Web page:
Deliria: Faerie Tales for a New Millenium
by Phil Brucato
Laughing Pan Productions, Inc.
[a division of Smoke, Mirror and Muse, Inc.]
P. O. Box 23834
Rochester, NY 14692-3834
322 pages, hardbound
Stock Number: LPD 777
Grade: 4 stars
reviewed by Lisa Padol
Playtesters: Joshua Kronengold and Stephen Tihor
Note: This review was originally written for Games Unplugged, with a word count limit and on a very tight deadline. A brief addendum follows.
I first saw Deliria at GenCon Indy 2003. Flipping through it, I decided that, whether or not it was the best game there, it was certainly the most beautiful. The art alone is worth the cover price.
Deliria is a cross between Neverwhere and everything I've been missing from most RPGs dealing with faerie. The book starts with a familiar premise: that there's a wonderful and perilous world out there. But Deliria tosses the idea that this world is drawing apart from our own because of Nasty Bad Technology out the window, thank goodness. The world of Deliria is indeed affected by our own world, and not all of its inhabitants like this. But many do. One of the things I love about the background is the idea that the faeries are just as fascinated by mortals and the mortal world as mortals are by Deliria and the faeries.
Another thing that feels right is the name of the faerie world: Deliria. It is the etymological equivalent of "fey", but the implication of madness is much clearer to the modern ear.
The first three chapters introduce readers to Deliria, its faerie tale logic, and the kinds of people likely to be found there or crossing between the worlds. The fourth focuses on how to play the game, advocating troupe style play with rotating Guides (GMs). Novice players will do just fine, though a long running campaign may be challenging for novice Guides trying to keep up the mood for longer than a single tale.
The last three chapters describe the rules. Well, most of them -- the book is accompanied by a CD containing advanced rules and options, and other goodies, such as a diceless resolution program to accompany the card and dice based resolution systems in the book. Deliria is a lyrically written game, perfectly named, with great art, lots of extra material, and a wonderful setting that resonates with this reader.
The organization, presentation, and editing do need work. Repeated and restated information could have been replaced by some of the material on the CD. For example, I would have preferred an additional vignette or location description than having the chart of aura colors, tones, and textures repeated. Despite the repetition, my playtesters and I had a hard time puzzling out some of the rules. Passages meant to clarify did not. For example, during character creation, readers are told that Fortune costs "Three points per degree up to 3, three points per degree over 3." (228) But, PCs start with Fortune 3 for free. Raising it from Fortune 3 to Fortune 4 does not cost three points, as one might guess from the text, but twelve points, i.e., the new score times three points (3 x 4 = 12).
I cannot tell if, after saying faeries are as enchanted with mortals as mortals with faeries, the author is really saying there shouldn't be faerie PCs, or if he is saying only that the most powerful faeries are not suitable as PCs. Unfortunately, the author named the mortal lesser faeries "aelden" and the powerful true faeries "aelder" or "aelderfolk". This did not merely confuse me, but also, apparently, the editor: "Only true aelderfolk, it's been said, have enough magic to assume this titanic form, though aelderfolk and shimmerlings have been known to appear as small dragonets." (131)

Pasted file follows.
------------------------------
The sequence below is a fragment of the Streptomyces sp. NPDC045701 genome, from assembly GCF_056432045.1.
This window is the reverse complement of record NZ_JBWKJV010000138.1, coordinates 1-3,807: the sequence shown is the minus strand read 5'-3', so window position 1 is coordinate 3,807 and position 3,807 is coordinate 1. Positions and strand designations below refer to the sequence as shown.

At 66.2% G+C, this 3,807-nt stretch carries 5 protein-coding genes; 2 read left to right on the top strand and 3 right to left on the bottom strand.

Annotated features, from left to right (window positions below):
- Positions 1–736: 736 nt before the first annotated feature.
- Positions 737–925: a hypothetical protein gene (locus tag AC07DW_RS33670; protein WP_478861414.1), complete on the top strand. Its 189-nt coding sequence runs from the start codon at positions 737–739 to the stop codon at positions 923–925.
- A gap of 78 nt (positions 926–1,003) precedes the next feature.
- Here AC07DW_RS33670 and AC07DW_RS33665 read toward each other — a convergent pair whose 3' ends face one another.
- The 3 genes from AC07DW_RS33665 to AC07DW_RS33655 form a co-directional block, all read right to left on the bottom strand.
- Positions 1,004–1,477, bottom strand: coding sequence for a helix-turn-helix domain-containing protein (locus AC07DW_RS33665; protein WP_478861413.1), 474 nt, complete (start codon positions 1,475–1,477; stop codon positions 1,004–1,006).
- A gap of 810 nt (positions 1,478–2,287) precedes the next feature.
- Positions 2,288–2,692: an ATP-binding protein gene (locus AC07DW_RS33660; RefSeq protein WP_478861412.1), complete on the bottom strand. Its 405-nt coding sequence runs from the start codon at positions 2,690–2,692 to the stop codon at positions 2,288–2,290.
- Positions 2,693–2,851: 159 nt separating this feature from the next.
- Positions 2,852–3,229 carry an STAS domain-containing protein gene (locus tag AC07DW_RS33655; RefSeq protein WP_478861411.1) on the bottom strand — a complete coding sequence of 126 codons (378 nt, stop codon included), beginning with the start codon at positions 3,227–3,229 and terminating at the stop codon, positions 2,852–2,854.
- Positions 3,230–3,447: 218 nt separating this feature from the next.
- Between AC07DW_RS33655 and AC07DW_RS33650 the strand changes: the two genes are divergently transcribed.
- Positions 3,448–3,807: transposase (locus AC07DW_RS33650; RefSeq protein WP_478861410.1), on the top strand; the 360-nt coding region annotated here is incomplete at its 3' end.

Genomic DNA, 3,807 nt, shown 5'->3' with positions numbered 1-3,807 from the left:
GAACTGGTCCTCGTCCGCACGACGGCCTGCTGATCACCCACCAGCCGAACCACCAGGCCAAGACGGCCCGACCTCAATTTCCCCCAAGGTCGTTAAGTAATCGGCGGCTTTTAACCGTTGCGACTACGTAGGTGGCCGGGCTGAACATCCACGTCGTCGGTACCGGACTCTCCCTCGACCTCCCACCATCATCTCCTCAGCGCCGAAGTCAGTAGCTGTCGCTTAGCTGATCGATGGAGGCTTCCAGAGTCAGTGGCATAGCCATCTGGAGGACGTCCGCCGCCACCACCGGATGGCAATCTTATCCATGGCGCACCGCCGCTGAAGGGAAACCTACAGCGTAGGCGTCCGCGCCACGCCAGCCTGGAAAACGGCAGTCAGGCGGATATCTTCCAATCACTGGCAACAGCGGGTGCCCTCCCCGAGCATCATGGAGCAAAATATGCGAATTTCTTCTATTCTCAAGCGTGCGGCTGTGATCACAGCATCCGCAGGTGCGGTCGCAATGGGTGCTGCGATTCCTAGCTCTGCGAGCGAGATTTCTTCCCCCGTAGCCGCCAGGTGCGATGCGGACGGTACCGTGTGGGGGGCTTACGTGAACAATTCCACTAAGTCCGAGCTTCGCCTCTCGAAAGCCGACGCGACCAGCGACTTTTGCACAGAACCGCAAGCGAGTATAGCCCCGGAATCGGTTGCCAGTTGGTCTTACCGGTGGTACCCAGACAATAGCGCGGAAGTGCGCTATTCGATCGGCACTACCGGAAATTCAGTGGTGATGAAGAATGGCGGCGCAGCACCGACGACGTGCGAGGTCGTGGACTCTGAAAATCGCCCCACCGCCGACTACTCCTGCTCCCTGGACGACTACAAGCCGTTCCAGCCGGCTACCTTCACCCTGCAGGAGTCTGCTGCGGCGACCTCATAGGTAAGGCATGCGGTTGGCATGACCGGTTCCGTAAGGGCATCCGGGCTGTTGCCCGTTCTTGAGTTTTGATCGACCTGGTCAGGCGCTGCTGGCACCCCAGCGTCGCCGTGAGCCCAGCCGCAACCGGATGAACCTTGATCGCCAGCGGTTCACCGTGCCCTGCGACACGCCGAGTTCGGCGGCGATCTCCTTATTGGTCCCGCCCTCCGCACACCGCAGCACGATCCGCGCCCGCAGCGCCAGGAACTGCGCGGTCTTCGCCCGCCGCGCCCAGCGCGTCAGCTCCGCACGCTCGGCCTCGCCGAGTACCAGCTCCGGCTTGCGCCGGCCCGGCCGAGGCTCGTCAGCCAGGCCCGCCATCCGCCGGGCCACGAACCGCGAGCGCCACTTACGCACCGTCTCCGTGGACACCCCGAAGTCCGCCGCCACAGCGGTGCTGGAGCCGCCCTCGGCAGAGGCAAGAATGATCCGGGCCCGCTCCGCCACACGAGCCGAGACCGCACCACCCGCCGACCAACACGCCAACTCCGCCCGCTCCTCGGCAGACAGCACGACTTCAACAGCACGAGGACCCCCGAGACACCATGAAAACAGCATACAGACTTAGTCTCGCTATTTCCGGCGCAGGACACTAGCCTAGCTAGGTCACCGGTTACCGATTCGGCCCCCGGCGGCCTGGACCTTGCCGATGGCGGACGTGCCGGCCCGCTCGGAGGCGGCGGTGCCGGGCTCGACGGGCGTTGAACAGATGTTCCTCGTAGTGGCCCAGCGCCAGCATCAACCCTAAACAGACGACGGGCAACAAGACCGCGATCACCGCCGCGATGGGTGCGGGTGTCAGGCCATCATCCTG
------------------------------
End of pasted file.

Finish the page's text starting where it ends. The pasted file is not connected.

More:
Also, someone needed to look over the book for things like the rainbow chart with three unreadable lines on page 249, and to look at the page numbers and icons on the printed page.
Despite my cavils, the mechanics work toward creating the feel of a faerie tale. Social and spiritual damage can be as devastating as physical damage, and one can die of a harsh word. The physical combat rules scale to cover everything from the smallest pixie to the largest dragon, no easy feat!
I enjoyed reading Deliria. Several sessions of my home campaign would have been different if I had read Deliria earlier, and I look forward to using it.
Addendum: Josh and I had the chance to play two games of Deliria at GenCon Indy 2004. We noted with amusement that the GM used a few house rules and agreed with us on a couple of points we found confusing. I do not remember which points. We were in the "No, keep going -- who needs sleep?" mode, which is definitely a positive sign. The game mechanics work; our quibble is that they need to be clarified, not changed. I believe that the Deliria web site will be updated with this information.
We also noticed that special advantages, known as Legacies, are amazingly cheap, considering what one gets for them. I consider this a feature, as far too many games make starting PCs mere pawns, rather than characters capable of doing interesting things. Josh has started tinkering with the rules for learning languages, and, as far as I can tell, he has hit on an elegant way to make the system telescope, adding detail while not increasing the complexity past my fairly low tolerance level. While he came up with this on his own, the seeds of the idea were definitely there from the beginning.